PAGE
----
The solution? Earth Class Mail. I believe it was 1992, 15 years ago by now, that I obtained my first fax board for my PC, along with version 1.0 of Winfax software. In fact, that was my first "fax machine," period. In fact, I’ve never, as a matter of routine, sent or received faxes by means of physical paper and moreover have always seen the facsimile as a rather unfortunate invention which likely slowed the development of email technology and electronic signatures. (That last link, DocuSign, is a vendor for my company and we’ve been very happy with them over several years now.)
We have a couple of high-end copy machines at the office, machines that are also high-speed fax machines, network scanners, and network printers with a finishing module for double-sided printing, collating, and stapling. One nice thing about being out of the office is that if something comes via "Earth Class Mail" that’s important and time sensitive, they can just dump it in the scanner and email the PDF to me wherever. But just as I’ve always dealt with faxes electronically, I’ve longed for a good solution for snail mail for my personal affairs and business matters not tied to my company (and I get lots of mail, as you can see — that’s a couple week’s worth). I just hate it. It’s not that I don’t have time; I do. It’s just that I hate it. I bring the mail in and I just hate the physical aspect of opening it. It’s probably because I’m not the kind of person who is going to actually deal with any of the matters at hand on the spot, so I’ve got to somehow organize it so I can shuffle and riffle through and deal with it at a later time. Yuk.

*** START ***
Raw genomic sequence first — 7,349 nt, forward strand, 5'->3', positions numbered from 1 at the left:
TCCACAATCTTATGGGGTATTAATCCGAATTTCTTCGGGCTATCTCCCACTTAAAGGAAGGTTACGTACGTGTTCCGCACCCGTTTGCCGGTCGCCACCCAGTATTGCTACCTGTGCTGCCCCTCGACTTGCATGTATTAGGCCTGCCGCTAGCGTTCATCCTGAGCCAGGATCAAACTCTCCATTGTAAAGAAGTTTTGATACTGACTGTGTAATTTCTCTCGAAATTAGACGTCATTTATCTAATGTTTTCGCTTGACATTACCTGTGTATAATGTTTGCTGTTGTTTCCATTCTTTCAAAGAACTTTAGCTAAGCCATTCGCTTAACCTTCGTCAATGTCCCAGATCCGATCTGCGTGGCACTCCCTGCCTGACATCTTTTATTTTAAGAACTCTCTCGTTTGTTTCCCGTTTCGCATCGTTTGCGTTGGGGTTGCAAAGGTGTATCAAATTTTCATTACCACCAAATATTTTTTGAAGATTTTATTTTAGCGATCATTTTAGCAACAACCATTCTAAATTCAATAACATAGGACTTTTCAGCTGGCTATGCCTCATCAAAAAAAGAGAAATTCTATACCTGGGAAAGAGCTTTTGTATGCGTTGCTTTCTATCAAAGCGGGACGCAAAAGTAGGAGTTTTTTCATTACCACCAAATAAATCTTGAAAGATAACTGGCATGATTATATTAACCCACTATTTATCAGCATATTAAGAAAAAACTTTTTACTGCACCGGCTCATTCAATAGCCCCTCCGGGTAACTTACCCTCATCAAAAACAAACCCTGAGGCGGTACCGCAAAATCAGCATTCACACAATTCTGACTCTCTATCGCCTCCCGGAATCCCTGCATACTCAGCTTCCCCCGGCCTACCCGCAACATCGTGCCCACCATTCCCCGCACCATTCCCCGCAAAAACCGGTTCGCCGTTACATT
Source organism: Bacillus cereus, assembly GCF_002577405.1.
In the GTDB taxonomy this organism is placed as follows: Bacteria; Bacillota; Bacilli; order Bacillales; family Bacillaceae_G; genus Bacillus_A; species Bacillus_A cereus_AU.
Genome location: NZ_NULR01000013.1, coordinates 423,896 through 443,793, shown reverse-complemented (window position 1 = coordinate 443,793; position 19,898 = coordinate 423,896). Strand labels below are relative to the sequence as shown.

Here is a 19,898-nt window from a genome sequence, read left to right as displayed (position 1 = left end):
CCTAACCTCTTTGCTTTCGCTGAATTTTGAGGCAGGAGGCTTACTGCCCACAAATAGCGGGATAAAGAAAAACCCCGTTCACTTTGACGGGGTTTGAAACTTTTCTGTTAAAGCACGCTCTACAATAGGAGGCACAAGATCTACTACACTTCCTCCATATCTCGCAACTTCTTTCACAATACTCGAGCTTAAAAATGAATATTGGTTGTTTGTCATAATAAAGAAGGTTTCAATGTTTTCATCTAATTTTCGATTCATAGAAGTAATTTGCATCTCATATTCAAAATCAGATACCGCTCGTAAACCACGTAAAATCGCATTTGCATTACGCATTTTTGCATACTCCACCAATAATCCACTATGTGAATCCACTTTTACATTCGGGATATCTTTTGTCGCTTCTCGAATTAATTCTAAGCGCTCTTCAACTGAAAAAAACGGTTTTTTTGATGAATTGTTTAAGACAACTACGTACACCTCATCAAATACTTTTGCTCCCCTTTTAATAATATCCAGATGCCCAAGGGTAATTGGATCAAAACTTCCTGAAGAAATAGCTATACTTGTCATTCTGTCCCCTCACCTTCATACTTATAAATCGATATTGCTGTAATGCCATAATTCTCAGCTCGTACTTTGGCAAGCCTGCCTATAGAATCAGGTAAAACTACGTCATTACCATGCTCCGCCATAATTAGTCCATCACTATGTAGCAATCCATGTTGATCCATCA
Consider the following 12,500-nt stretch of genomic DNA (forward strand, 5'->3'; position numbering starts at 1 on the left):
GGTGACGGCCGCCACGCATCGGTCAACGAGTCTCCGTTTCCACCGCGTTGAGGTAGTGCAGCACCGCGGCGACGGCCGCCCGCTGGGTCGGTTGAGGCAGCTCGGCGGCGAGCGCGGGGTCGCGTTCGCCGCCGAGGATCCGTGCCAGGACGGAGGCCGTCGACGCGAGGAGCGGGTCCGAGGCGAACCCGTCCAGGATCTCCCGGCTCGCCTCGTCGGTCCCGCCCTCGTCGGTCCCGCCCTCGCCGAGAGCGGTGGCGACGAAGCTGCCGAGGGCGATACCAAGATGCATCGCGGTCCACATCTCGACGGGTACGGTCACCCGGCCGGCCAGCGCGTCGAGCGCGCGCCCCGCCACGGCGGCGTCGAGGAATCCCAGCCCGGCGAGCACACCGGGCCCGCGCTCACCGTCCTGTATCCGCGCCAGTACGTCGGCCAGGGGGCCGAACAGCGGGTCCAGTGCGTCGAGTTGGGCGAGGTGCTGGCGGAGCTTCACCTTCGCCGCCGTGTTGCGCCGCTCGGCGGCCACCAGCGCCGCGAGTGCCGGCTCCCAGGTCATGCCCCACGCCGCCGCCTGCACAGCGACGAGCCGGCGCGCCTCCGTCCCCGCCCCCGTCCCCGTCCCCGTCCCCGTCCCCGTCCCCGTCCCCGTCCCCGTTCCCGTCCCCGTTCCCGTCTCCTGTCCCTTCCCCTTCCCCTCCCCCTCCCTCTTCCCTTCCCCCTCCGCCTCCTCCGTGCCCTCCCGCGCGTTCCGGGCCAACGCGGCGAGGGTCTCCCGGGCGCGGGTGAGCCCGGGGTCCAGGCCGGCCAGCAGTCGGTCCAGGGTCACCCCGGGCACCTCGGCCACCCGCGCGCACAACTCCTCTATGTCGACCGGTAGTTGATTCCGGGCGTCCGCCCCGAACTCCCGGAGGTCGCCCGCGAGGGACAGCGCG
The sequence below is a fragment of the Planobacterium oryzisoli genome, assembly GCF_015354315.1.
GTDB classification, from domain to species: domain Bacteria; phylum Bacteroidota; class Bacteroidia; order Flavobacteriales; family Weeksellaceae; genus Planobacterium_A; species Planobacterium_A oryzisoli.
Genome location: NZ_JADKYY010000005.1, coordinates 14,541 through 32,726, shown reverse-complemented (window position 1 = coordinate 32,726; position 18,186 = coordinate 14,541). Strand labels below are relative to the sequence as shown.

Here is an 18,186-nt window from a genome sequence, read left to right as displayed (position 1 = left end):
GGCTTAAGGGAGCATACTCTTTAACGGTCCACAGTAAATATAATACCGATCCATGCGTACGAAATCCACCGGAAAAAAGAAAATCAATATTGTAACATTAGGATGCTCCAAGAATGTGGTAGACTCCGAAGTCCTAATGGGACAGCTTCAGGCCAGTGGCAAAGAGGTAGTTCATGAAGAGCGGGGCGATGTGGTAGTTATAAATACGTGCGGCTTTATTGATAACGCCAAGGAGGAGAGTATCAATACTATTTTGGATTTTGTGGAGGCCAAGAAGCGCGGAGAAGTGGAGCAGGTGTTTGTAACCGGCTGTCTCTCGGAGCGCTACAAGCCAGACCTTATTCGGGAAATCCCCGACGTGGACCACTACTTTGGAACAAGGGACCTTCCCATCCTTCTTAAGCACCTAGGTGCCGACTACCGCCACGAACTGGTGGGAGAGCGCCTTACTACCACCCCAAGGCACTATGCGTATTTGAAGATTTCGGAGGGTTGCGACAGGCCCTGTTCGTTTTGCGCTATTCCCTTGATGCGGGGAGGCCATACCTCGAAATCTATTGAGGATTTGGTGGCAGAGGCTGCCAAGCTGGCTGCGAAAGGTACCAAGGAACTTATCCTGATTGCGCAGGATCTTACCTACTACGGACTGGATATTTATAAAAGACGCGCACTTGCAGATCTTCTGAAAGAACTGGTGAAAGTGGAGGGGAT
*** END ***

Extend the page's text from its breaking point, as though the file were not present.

Perhaps that’s a mystery to you. Oh, well. That’s me. There are things I can dive into with non-stop gusto for days on end. But others, like snail mail, I’m the world’s biggest procrastinator.
Now get this, because it’s one of the weirdest coincidences ever. Last night, on total whim, I decided to go searching for a service where you could forward all your mail (like a Mailboxes Etc.), but rather than have to go pick it up, they scan it and either upload it to your account on their web server, or email it to you. This gives you two principal advantages: you get your mail wherever, and you can dump it into electronic folders very quickly for later processing, or just junk it on the spot.
Back to the coincidence. I quickly found Earth Class Mail, did some quick research, and signed up for a year of service at about $250 that includes 100 pieces of mail per month (they have a $150 per year service too). Once finished with the sign up, I cracked open Tim Ferris’ book for a bit, then decided to catch a little TV and ended up surfing right into Mojo HD where Start-Up Junkies was on, and what start-up do you suppose they were profiling?
Is that weird, or what? Honestly, I had never heard about that company or that TV show before in my life, and in the space of two hours set against nearly a half-million hours lived so far, they come together.